Apps that Qatari government is requiring World Cup goers to download are a threat to privacy

Norwegian outlet NRK’s Head of Security, Øyvind Vasaasen, has analysed the two apps that that Qatari government will require all World Cup going arrivals to the tournament which starts next month and has concluded that both represent a major threats to personal privacy.

The two apps in question are as follows:

Ehteraz – a COVID-19 tracking app which requests access to read, delete or change all content on your phone, as well as access to connect to WiFi and Bluetooth, override other apps and prevent the phone from switching off and entering sleep mode. Everyone over the age of 18 coming to Qatar must download it, and the app can additionally view your exact location, has the ability to make direct calls via your phone and to disable your screen locking.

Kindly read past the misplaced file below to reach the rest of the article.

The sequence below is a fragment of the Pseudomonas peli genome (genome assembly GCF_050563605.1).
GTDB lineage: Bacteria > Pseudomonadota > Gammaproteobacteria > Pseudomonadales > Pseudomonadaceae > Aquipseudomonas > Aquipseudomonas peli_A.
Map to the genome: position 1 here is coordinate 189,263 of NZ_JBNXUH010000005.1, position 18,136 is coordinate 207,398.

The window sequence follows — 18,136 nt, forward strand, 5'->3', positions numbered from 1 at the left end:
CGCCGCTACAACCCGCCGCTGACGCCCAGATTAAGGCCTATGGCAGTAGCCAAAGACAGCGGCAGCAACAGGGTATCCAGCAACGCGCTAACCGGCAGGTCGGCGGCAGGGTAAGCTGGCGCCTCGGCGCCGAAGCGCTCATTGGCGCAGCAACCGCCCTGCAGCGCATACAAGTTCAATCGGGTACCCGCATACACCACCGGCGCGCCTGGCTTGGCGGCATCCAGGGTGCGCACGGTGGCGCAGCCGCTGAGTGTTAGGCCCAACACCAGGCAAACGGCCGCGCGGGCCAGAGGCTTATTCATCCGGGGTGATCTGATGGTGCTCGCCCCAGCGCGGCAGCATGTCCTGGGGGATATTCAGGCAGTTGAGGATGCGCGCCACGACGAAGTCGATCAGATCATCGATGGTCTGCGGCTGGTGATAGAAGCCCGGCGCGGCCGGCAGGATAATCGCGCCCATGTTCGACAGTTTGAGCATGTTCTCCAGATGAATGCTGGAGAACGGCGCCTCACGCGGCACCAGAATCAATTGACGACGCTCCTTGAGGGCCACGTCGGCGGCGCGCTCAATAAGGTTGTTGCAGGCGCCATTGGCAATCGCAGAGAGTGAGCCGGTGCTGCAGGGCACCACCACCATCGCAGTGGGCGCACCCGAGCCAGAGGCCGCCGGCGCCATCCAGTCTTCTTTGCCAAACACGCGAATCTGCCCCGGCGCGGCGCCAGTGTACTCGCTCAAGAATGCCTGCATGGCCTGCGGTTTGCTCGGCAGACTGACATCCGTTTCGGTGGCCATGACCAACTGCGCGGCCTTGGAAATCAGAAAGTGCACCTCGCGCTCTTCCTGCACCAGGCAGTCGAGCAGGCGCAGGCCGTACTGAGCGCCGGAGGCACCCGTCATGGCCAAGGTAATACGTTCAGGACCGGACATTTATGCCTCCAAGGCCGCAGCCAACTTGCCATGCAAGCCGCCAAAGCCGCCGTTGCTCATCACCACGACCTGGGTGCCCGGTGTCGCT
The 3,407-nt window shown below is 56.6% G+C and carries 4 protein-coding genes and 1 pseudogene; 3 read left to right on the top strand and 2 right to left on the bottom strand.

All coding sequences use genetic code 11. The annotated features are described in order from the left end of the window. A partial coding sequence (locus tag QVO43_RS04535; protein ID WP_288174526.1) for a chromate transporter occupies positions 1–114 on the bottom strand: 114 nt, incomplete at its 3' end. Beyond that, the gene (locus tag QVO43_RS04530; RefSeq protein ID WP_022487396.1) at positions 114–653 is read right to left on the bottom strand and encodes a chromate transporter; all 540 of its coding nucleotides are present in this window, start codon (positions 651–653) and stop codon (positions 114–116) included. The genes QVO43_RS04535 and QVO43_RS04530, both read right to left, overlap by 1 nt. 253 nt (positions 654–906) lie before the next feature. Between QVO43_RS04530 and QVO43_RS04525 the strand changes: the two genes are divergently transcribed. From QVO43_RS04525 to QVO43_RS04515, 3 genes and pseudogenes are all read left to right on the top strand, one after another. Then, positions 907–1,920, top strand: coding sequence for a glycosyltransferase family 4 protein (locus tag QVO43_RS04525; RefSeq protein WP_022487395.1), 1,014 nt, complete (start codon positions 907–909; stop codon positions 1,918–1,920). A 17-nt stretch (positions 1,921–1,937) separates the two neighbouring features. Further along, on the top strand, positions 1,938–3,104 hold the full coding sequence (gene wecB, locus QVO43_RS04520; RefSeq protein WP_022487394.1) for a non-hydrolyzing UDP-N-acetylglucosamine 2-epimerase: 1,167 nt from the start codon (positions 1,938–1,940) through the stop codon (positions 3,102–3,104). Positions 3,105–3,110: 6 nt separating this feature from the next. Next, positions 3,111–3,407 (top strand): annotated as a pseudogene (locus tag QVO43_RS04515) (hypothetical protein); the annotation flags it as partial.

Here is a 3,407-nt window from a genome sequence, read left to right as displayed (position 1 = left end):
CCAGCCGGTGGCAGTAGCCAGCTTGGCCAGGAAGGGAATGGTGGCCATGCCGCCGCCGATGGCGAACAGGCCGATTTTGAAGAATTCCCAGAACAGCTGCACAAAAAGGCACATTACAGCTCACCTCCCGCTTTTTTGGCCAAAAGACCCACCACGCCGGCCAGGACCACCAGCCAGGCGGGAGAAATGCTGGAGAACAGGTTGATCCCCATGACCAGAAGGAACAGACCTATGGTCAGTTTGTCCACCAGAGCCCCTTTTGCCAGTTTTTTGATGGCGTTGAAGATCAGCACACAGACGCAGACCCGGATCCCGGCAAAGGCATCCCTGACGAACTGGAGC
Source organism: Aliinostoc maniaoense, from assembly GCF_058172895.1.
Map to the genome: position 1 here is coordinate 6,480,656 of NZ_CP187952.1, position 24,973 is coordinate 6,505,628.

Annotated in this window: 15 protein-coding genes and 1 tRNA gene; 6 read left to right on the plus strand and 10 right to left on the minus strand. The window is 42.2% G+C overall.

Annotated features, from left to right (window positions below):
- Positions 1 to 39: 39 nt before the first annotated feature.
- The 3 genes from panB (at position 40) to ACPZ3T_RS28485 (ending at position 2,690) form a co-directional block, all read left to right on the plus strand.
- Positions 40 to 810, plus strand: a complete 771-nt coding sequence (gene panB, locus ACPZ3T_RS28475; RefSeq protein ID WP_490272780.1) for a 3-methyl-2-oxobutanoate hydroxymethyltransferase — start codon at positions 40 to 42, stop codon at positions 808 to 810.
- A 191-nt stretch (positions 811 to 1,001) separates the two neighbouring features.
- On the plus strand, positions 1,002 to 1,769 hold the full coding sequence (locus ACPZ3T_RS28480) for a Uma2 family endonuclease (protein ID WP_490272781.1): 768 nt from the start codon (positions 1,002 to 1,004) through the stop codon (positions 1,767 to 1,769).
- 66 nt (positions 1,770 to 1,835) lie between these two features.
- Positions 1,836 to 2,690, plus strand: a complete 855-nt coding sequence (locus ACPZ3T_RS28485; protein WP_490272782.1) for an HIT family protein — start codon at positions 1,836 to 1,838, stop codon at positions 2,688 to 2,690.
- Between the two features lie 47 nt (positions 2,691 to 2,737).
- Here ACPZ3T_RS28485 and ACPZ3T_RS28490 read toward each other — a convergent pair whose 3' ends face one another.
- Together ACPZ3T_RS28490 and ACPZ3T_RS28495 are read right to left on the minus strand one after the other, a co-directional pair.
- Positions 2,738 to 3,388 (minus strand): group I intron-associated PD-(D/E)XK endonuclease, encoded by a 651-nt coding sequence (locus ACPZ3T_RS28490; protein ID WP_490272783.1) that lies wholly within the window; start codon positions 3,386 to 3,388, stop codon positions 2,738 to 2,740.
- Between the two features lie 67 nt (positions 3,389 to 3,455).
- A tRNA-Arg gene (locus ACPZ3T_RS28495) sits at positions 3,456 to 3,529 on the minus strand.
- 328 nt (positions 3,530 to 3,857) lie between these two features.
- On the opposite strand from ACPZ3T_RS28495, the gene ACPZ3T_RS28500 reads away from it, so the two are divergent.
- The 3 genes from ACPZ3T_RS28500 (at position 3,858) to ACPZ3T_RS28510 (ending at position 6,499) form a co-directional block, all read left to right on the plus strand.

And Hayya – which is the digital passport for your World Cup tickets and will give you free metro access. It requests to access your personal information with almost zero restriction. It is also able to determine the phone’s exact location, stopping the device from entering sleep mode and being able to access network connections.

Ehteraz is able to track your movement, and the mobile phones that are near you. In this way, they can cross-check information and uncover who you are meeting with and talking to.

The Qatari government has not made any public statement on security concerns around their mandatory mobile applications at the time of writing.

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